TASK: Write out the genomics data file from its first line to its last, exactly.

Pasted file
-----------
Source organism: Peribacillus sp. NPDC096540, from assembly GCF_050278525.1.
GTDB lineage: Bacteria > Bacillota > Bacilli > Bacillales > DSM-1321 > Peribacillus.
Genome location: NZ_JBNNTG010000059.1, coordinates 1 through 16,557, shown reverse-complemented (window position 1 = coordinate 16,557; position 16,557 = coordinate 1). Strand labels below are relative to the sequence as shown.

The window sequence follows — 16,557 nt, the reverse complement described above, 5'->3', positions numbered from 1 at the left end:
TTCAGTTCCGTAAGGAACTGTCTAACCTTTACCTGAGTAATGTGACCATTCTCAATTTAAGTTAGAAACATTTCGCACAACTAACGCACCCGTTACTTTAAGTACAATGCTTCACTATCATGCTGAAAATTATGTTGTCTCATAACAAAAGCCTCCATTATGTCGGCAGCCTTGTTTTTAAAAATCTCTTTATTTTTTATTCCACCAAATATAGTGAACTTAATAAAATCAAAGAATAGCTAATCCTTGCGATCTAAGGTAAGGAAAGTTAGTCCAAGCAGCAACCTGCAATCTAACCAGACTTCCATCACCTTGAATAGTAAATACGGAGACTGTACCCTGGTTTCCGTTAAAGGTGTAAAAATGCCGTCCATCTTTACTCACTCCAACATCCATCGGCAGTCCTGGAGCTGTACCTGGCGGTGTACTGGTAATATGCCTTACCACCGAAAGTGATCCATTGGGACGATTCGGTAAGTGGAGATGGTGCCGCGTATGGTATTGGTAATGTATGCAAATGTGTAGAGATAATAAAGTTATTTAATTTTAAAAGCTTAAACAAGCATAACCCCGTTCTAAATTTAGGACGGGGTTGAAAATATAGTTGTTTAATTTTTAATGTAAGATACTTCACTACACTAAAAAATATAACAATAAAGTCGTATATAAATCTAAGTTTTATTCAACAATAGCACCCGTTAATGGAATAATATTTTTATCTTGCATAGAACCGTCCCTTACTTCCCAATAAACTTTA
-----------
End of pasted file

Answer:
Source organism: Peribacillus sp. NPDC096540, from assembly GCF_050278525.1.
GTDB lineage: Bacteria > Bacillota > Bacilli > Bacillales > DSM-1321 > Peribacillus.
Genome location: NZ_JBNNTG010000059.1, coordinates 1 through 16,557, shown reverse-complemented (window position 1 = coordinate 16,557; position 16,557 = coordinate 1). Strand labels below are relative to the sequence as shown.

The window sequence follows — 16,557 nt, the reverse complement described above, 5'->3', positions numbered from 1 at the left end:
TTCAGTTCCGTAAGGAACTGTCTAACCTTTACCTGAGTAATGTGACCATTCTCAATTTAAGTTAGAAACATTTCGCACAACTAACGCACCCGTTACTTTAAGTACAATGCTTCACTATCATGCTGAAAATTATGTTGTCTCATAACAAAAGCCTCCATTATGTCGGCAGCCTTGTTTTTAAAAATCTCTTTATTTTTTATTCCACCAAATATAGTGAACTTAATAAAATCAAAGAATAGCTAATCCTTGCGATCTAAGGTAAGGAAAGTTAGTCCAAGCAGCAACCTGCAATCTAACCAGACTTCCATCACCTTGAATAGTAAATACGGAGACTGTACCCTGGTTTCCGTTAAAGGTGTAAAAATGCCGTCCATCTTTACTCACTCCAACATCCATCGGCAGTCCTGGAGCTGTACCTGGCGGTGTACTGGTAATATGCCTTACCACCGAAAGTGATCCATTGGGACGATTCGGTAAGTGGAGATGGTGCCGCGTATGGTATTGGTAATGTATGCAAATGTGTAGAGATAATAAAGTTATTTAATTTTAAAAGCTTAAACAAGCATAACCCCGTTCTAAATTTAGGACGGGGTTGAAAATATAGTTGTTTAATTTTTAATGTAAGATACTTCACTACACTAAAAAATATAACAATAAAGTCGTATATAAATCTAAGTTTTATTCAACAATAGCACCCGTTAATGGAATAATATTTTTATCTTGCATAGAACCGTCCCTTACTTCCCAATAAACTTTA